Brussels – EU member states confirmed on Thursday the common agricultural policy (CAP) for 2023-2027 to make the CAP greener, fairer and more transparent. “We have finally reached the finish line after more than three years of hard work,” said Slovenian Agriculture Minister Jože Podgoršek, who chaired the Council session.
“The new CAP, endorsed today, represents a milestone in the EU’s agricultural policy as it paves the way for EU farmers to have a more just and transparent future,” the minister said.
Podgoršek is particularly happy given that the Slovenian EU presidency had made completing the CAP reform one of its key priorities.
“We are thus well on the way for the new CAP to start being implemented in 2023 as member states submit their strategic plans by the end the year,” he was quoted as saying by the Ministry of Agriculture, Forestry and Food.
The new policy’s aim is to ensure a sustainable future for European farmers, with more targetted support for smaller farms being one of its important measures.
This brings to an end the CAP reform process, which started in 2018 when the European Commission outlined its original proposal for the coming seven-year period.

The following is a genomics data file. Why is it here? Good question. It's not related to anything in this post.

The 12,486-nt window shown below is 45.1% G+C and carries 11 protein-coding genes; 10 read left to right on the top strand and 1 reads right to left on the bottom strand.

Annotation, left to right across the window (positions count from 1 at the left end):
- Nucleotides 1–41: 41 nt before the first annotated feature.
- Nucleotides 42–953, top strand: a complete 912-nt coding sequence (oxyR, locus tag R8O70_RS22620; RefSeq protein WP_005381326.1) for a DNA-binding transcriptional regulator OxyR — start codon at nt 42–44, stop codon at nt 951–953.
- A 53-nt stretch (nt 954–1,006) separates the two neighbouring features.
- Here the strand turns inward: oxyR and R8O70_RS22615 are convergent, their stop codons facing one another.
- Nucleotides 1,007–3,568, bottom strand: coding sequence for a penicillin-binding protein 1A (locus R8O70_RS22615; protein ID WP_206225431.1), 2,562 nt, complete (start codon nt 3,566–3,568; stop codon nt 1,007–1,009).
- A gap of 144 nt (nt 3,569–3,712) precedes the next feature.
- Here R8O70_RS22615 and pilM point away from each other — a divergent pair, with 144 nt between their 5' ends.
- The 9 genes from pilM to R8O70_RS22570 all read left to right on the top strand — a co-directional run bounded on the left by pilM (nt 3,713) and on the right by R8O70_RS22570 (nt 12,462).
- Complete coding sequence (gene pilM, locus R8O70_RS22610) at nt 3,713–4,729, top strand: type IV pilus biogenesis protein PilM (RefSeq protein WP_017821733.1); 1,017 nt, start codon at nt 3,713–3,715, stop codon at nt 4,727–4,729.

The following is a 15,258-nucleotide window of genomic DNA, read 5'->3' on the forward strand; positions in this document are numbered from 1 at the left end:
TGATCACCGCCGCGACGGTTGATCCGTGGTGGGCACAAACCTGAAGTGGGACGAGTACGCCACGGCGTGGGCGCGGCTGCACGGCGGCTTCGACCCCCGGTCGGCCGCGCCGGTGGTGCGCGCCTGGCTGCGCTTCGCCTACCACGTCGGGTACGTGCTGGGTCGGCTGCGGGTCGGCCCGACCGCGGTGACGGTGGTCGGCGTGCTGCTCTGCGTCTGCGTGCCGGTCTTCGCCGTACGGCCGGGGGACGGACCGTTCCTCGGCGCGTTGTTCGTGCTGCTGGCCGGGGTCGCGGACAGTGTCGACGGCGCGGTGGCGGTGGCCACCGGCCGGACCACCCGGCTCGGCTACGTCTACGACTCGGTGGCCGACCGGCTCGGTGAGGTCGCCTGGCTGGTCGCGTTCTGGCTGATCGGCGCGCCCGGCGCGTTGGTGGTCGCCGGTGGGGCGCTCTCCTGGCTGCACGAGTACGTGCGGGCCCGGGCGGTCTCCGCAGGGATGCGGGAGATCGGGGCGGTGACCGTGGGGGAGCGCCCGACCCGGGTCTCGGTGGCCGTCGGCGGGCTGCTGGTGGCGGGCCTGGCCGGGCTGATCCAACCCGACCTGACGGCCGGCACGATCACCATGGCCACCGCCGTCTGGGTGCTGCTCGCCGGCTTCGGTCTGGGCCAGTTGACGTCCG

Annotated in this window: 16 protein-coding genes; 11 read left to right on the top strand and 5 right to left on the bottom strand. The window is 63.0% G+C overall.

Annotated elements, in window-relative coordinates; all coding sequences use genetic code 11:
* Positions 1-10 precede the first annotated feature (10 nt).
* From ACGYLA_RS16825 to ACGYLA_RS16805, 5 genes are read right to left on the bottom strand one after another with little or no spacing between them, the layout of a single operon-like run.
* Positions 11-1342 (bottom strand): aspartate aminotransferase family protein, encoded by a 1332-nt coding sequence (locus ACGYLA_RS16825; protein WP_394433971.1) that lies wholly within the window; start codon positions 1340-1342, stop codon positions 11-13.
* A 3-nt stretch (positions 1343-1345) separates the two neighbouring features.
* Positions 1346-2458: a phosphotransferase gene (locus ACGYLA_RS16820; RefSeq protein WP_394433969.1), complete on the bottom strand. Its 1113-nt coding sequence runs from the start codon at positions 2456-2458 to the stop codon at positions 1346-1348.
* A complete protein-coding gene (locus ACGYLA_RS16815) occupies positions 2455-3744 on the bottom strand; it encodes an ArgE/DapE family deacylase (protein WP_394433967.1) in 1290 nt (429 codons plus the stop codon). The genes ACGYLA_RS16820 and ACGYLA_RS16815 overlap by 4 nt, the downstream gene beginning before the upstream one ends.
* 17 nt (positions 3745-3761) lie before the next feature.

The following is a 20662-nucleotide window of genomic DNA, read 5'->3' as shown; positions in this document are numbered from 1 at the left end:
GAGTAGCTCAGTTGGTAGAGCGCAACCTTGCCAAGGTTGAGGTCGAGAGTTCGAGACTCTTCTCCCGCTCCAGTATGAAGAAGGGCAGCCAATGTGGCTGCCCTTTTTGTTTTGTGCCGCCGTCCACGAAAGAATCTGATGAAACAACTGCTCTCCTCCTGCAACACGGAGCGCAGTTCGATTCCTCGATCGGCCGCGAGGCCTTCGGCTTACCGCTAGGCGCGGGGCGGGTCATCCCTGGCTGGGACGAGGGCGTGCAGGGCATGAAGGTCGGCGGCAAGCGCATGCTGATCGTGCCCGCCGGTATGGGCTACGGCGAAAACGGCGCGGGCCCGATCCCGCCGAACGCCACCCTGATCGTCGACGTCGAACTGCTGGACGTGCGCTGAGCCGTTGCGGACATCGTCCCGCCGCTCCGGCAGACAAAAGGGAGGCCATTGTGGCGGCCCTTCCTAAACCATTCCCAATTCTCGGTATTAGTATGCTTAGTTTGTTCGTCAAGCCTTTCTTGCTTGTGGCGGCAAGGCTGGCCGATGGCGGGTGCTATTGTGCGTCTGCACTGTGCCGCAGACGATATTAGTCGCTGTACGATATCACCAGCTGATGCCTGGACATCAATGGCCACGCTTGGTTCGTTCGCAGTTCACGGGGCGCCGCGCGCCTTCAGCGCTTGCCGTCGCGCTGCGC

The reform was endorsed by the European Parliament in November, and now the three regulations constituting it must be signed by the Council and Parliament and published in the EU’s Official Journal to enter into force in 2023.
The new policy is the most environmentally ambitious too date, with 25% of direct payments reserved for environment-friendly practices, the release from the Council of the EU says.
Members states will have to ensure that at least 35% of the budget for rural development and at least 25% of direct payments go for environment and climate measures.
At the same time this is the first CAP to include a social dimension, to provide for adequate employment conditions for agricultural workers.